On March 10th, the German pianist Igor Levit played Beethoven’s Third and Fifth Piano Concertos at the Elbphilharmonie, the hulking concert complex in Hamburg. It was his thirty-third birthday and, it turned out, his last public concert for many weeks. The next day, Angela Merkel, the German Chancellor, delivered a dire warning about the scope of the looming coronavirus pandemic, and performance spaces began closing across the country. At the time, Levit had a full schedule before him. He had recently issued a boxed-set recording of Beethoven’s thirty-two piano sonatas, and was playing Beethoven cycles in several European cities. He was also preparing to tackle an arcane colossus of the piano literature—the seventy-minute Piano Concerto by the early-twentieth-century composer-virtuoso Ferruccio Busoni, a hero of his.

“That next day, the eleventh, was kind of a shock day,” Levit told me recently, in a video call from his apartment, in Berlin. “On the twelfth, I was shopping in a grocery store, and I had this thought: What if I live-streamed a gig?” He peered into his phone with a grin. He is a trim young man with sharp features, a high Mahlerian hairline, and a thin growth of beard. He was wearing a T-shirt that read “Love Music Hate Racism.” He speaks rapidly and incisively, his English nearly as good as his German. Sometimes he seems more mature than his years, poised and oracular; at others, he comes across as an antic, restless member of his digital-native generation.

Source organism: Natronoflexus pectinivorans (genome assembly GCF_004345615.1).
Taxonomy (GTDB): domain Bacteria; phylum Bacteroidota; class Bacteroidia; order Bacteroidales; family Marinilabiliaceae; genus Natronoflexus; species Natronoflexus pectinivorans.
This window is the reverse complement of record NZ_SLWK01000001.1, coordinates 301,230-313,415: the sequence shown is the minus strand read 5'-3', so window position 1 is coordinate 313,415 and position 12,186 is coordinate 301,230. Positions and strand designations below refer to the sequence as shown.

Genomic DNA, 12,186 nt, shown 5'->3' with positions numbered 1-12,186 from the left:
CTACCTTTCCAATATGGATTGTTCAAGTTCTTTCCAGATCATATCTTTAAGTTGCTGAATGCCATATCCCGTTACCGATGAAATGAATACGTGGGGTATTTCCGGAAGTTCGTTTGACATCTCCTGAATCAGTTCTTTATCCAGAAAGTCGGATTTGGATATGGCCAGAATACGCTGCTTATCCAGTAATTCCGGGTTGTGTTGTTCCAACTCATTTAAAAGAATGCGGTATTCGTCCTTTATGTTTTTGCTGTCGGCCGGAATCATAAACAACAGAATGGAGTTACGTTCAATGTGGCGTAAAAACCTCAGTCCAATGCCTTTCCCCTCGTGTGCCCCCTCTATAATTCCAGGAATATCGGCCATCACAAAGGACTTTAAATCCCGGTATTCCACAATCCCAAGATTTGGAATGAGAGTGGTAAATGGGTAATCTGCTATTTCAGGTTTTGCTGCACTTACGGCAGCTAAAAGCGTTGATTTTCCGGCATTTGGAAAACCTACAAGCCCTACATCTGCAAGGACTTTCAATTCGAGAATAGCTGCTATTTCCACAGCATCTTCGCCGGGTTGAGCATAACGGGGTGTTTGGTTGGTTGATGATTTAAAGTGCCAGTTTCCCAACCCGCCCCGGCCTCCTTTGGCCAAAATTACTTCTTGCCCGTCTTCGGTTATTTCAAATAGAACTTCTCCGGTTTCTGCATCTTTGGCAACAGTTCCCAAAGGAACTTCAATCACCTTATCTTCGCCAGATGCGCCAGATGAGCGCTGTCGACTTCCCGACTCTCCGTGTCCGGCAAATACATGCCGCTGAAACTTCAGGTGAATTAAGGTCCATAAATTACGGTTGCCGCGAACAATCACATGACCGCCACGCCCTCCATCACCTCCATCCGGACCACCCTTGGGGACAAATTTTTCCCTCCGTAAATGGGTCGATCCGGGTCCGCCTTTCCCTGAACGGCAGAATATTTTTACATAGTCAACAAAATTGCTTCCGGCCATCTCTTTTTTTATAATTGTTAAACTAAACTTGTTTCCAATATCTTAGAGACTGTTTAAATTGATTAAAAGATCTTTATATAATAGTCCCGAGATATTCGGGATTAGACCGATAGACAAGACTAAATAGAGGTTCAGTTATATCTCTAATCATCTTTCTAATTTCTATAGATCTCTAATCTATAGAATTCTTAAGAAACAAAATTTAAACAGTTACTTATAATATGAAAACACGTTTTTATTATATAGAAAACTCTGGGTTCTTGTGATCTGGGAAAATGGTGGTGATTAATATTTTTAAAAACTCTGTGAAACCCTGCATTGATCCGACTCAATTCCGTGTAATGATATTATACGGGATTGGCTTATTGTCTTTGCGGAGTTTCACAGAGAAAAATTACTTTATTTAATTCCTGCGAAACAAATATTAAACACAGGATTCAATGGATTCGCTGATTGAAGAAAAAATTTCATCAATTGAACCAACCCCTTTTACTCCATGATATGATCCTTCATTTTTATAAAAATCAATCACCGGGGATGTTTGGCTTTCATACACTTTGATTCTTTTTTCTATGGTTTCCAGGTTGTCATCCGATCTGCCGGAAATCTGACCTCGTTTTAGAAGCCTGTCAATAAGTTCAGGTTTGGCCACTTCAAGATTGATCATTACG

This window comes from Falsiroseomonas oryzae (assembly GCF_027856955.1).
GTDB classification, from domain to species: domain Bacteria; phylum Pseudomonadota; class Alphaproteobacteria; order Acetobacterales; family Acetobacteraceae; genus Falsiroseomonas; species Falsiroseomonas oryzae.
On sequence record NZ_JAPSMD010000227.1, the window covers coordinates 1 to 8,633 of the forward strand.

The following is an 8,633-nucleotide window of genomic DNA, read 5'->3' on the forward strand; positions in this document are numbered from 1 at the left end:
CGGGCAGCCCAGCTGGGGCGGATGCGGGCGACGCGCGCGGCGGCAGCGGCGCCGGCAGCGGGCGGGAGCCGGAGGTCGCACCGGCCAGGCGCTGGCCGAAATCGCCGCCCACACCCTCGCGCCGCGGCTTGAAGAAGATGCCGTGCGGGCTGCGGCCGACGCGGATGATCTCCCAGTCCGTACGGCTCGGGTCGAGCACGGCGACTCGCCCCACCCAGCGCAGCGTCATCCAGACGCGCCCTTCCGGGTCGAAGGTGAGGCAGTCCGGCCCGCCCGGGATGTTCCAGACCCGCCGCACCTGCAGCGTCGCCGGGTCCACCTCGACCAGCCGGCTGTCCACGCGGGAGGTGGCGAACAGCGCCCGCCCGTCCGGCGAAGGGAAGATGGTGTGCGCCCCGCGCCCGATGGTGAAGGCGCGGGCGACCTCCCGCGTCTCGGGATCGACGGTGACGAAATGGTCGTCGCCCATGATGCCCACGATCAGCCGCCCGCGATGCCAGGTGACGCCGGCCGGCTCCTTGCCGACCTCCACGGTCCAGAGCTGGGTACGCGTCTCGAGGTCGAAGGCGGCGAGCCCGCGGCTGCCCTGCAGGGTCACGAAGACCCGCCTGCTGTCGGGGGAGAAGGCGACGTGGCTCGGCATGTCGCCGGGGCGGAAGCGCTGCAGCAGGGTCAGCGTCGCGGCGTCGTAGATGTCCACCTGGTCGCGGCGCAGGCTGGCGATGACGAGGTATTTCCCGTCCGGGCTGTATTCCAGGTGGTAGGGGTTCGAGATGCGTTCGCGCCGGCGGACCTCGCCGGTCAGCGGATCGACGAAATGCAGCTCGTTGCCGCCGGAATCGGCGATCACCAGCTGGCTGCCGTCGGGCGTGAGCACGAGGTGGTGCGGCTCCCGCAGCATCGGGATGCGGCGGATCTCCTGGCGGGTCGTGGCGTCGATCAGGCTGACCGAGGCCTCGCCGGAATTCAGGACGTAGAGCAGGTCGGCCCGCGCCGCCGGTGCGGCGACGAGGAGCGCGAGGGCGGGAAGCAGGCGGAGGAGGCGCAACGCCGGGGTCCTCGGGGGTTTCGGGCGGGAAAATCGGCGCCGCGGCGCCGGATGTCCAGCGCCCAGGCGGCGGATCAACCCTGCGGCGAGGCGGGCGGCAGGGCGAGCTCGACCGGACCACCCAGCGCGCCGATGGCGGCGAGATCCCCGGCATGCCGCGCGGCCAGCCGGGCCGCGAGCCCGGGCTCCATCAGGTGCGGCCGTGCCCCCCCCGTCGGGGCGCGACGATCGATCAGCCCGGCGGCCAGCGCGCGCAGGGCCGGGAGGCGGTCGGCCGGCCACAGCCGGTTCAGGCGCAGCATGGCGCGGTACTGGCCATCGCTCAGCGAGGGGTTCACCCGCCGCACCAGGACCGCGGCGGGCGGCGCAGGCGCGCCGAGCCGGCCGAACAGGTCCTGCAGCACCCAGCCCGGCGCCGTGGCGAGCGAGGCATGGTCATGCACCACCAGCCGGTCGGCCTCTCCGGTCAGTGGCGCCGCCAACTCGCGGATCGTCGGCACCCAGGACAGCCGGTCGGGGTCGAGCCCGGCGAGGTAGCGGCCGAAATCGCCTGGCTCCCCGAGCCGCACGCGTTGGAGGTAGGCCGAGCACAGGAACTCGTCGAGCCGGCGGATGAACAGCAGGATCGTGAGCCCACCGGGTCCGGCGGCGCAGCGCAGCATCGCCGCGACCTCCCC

Levit went on, “When I got home, I did what I usually do, which is to throw a thought into the public arena without thinking about any consequences. I went on Twitter and said, ‘O.K., I’m going to play for you guys tonight at my place.’ After having tweeted that, I realized, Hang on—I’ve never streamed anything, I know shit about streaming, I don’t even know if Twitter allows thirty minutes of streaming, I have no camera stand. I had a total panic. I was sending messages to friends: ‘Do you know how streaming works?’ And this tweet was already out there. It was a catastrophe. I ran to the last electronics store that was still open, and got some stuff for twenty-four euros.”

I saw Levit’s tweet and tuned in. The setting was familiar, because I had met with him there the previous summer. He lives in a spacious, airy, sparely decorated apartment in the Mitte neighborhood of Berlin, with plate-glass windows overlooking a park. His instrument is a 1923 Steinway B that once belonged to the great Swiss pianist Edwin Fischer. At 7 p.m., Levit pressed the Record button on his smartphone and trotted in front of his newly acquired home-Webcasting equipment, dressed casually in a black-and-gray pullover shirt and black pants. He gave a brief introduction, in German and English: “It’s a sad time, it’s a weird time, but acting is better than doing nothing. Let’s bring the house concert into the twenty-first century.” He then tore into Beethoven’s “Waldstein” Sonata, in a fashion typical of him—precipitate, purposeful, intricately nuanced. It was an imposing structure aglow with feeling.

Other pianists of Levit’s generation may have achieved wider mass-market fame—Lang Lang and Yuja Wang come first to mind—but none have comparable stature as a cultural or even a political figure. In German-speaking countries, Levit is a familiar face not only to classical-music fans but also to a broader population that shares his leftist, internationalist world view. He has appeared on mainstream German TV shows; participated in political panel discussions; and attended the annual gathering of the Green Party, playing Beethoven’s “Ode to Joy,” the anthem of the European Union. It was no surprise that Levit’s inaugural live stream attracted attention, though I was taken aback when the number of viewers climbed into the tens of thousands.